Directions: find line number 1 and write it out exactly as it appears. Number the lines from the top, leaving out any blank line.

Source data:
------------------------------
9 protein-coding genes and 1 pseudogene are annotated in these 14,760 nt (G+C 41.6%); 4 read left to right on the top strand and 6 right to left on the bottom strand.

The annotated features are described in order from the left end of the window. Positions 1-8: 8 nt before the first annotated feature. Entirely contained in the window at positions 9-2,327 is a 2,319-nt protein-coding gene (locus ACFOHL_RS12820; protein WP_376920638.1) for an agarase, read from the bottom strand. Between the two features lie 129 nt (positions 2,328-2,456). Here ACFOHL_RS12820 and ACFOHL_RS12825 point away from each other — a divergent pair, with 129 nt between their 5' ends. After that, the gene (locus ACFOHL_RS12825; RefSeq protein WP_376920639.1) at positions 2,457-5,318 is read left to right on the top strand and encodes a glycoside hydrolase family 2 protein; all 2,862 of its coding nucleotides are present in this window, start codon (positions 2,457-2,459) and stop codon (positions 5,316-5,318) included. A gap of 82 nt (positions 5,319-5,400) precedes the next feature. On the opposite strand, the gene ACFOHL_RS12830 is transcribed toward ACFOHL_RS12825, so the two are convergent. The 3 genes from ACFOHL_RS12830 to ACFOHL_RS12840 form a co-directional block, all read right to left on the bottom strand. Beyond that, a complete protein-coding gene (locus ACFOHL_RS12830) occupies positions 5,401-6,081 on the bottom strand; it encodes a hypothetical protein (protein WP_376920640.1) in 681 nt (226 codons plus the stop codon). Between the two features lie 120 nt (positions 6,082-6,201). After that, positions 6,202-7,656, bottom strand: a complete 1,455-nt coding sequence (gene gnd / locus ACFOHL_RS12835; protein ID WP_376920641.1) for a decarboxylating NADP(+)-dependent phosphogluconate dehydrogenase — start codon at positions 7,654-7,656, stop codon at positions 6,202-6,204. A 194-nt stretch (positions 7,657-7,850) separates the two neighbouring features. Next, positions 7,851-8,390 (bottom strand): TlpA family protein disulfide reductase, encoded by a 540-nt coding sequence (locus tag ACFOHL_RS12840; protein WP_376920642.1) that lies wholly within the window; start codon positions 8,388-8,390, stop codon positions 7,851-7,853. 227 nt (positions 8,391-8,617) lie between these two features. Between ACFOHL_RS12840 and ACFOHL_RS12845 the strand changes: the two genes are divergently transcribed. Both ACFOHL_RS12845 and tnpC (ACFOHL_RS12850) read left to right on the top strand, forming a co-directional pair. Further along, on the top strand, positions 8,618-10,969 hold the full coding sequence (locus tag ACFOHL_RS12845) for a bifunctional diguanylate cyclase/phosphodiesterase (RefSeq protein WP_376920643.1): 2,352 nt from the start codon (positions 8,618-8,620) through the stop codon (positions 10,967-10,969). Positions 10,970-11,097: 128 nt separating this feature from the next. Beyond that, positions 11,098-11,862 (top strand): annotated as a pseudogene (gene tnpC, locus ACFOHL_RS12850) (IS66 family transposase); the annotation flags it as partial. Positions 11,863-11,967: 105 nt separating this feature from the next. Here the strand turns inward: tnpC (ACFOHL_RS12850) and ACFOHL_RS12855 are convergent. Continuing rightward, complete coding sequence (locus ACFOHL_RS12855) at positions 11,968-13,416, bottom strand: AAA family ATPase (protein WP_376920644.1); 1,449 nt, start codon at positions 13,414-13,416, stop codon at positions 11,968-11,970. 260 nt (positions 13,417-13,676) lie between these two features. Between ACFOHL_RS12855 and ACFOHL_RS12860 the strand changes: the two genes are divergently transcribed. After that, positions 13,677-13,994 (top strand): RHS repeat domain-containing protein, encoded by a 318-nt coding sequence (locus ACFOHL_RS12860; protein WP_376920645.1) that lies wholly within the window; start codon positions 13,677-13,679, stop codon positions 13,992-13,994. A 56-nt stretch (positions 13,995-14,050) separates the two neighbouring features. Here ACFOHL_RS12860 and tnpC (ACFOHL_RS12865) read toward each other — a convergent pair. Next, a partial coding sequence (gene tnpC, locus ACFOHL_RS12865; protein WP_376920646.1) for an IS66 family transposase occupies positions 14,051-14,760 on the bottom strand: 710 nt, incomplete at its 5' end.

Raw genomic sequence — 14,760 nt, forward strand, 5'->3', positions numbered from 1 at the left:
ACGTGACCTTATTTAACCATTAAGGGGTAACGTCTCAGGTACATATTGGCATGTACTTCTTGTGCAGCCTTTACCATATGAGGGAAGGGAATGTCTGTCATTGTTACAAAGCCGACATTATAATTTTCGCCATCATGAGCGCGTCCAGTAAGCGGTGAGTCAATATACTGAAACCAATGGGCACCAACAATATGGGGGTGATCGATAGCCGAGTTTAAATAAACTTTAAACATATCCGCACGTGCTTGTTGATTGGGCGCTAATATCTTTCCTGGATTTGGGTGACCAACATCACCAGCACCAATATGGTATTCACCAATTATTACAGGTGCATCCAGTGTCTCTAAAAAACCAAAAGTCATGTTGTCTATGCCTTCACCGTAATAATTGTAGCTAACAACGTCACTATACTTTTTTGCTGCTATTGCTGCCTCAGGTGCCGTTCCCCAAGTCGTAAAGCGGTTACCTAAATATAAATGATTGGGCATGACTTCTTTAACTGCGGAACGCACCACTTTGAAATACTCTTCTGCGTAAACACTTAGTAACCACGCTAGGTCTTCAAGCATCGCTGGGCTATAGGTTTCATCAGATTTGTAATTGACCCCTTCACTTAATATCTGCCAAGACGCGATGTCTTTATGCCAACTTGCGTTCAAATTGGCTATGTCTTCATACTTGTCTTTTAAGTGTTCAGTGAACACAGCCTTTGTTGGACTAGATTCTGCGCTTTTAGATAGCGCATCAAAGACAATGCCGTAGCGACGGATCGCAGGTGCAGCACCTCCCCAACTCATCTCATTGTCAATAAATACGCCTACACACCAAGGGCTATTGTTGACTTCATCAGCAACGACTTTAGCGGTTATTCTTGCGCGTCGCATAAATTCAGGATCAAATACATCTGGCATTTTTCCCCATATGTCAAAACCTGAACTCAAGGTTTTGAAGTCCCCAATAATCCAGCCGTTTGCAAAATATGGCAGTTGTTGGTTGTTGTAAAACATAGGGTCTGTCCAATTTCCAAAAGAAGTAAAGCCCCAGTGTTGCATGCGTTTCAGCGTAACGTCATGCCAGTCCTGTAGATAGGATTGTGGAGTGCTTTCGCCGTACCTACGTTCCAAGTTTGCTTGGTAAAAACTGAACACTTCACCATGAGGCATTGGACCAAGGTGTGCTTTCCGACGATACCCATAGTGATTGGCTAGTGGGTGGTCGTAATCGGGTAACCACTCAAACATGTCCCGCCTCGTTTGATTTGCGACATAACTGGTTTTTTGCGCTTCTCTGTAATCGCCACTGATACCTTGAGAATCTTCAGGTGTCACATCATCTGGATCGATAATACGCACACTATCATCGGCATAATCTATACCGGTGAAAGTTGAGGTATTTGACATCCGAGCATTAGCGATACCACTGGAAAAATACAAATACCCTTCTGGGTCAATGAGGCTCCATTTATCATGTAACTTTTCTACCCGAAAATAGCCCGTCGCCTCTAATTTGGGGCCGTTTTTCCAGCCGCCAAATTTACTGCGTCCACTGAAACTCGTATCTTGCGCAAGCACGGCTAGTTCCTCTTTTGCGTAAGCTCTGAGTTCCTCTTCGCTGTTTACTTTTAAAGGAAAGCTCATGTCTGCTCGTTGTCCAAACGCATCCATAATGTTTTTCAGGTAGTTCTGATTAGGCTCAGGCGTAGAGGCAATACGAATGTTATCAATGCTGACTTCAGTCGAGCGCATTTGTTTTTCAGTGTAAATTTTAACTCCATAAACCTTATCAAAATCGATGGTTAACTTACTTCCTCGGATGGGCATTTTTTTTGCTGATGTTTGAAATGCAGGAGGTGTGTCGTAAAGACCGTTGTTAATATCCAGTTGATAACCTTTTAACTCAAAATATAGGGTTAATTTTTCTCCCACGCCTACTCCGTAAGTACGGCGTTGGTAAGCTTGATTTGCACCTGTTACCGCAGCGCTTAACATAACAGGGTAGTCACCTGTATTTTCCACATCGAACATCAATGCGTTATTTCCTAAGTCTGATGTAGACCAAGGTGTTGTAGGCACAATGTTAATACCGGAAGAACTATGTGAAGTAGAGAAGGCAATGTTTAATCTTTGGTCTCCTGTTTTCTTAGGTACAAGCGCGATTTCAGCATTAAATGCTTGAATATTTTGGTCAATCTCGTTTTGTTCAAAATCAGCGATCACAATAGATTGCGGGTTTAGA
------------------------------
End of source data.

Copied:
9 protein-coding genes and 1 pseudogene are annotated in these 14,760 nt (G+C 41.6%); 4 read left to right on the top strand and 6 right to left on the bottom strand.